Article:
We looked at pumpkin cocktails the other day, so it's only right to look at a more, shall we say, serious way of drinking your October pumpkin, in the form of beer. Pumpkin ales are a popular sort of post-Octoberfest seasonal beer, and there are lots around to choose from.
The freshest and most exciting is probably the one that was actually brewed here in SF, Magnolia Brewpub's Barking Pumpkin, which is made with baked pumpkins and pumpkin seeds with barley and baking spices. Try it on tap at the pub.
But there are lots of bottled versions around too. The Whole Foods Beer guys tout their selections here (note: I only saw the Buffalo Bill's and the Indian Wells Spicy Pumpkin at the 4th St WF).
The highly knowledgeable and ever-opinionated Dave Hauslein, beer buyer for Healthy Spirits, said that he's very apprehensive when it comes to pumpkin ales. "I think the tendency of using pumpkin in brewing is more like pumpkin in cooking—they like the texture more than the flavor, so they just load up on sweetness and spices like cinnamon and clove and end up with a cloying mess." Hauslein gives his stamp of approval, though to two pumpkin beers, which he carries: The Dogfish Head Punkin Ale (widely available) and the Elysian "Night Owl" Pumpkin Ale.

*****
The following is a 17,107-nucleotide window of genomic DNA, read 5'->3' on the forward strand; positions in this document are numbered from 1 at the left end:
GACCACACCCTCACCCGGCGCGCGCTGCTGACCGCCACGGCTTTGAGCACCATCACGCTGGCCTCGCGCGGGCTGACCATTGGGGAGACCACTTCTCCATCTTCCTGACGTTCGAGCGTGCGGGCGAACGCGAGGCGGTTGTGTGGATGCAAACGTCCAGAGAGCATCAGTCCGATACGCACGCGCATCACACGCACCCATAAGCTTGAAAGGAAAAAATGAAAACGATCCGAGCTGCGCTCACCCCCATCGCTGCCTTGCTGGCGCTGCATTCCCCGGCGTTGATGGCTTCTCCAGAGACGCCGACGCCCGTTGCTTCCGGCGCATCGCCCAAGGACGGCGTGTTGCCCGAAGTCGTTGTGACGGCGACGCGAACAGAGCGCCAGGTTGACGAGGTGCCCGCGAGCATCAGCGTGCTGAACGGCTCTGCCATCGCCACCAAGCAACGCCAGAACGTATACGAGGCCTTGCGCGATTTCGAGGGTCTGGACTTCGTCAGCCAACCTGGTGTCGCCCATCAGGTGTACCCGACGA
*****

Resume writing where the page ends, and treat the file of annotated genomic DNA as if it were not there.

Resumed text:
He also offers a delicious alternative for those who, like he, are wary of cloying pumpkins ales: Autumn Maple from The Bruery in Placentia, CA. As the website describes the beer: "Brewed with 17 lbs. of yams per barrel (in other words, a lot of yams!), this autumn seasonal is a different take on the “pumpkin” beer style. Brewed with cinnamon, nutmeg, allspice, vanilla, molasses, and maple syrup, and fermented with our traditional Belgian yeast strain, this bold and spicy beer is perfect on a cold autumn evening."
One Pumpkin Ale I'm interested in is the St-Ambroise from Montreal. I've been told it's in San Francisco, but haven't found it. If you locate it, please let me know.
Otherwise, happy drinking.